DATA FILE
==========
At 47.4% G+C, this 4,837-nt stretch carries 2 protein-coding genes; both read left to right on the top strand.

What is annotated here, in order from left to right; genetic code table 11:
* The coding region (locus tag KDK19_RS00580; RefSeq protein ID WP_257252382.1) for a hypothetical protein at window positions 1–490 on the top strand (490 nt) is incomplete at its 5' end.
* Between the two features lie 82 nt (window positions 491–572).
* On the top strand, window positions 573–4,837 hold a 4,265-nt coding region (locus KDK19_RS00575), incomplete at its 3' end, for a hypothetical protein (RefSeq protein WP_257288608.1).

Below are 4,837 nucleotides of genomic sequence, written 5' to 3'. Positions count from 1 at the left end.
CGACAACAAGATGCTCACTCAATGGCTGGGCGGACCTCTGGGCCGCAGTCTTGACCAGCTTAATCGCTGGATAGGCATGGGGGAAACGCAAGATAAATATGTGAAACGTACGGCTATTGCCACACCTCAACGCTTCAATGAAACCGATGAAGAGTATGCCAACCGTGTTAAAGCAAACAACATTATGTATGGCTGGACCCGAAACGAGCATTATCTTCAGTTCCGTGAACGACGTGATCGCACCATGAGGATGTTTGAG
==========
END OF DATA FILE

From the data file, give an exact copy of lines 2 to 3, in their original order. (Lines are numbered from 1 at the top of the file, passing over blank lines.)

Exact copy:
What is annotated here, in order from left to right; genetic code table 11:
* The coding region (locus tag KDK19_RS00580; RefSeq protein ID WP_257252382.1) for a hypothetical protein at window positions 1–490 on the top strand (490 nt) is incomplete at its 5' end.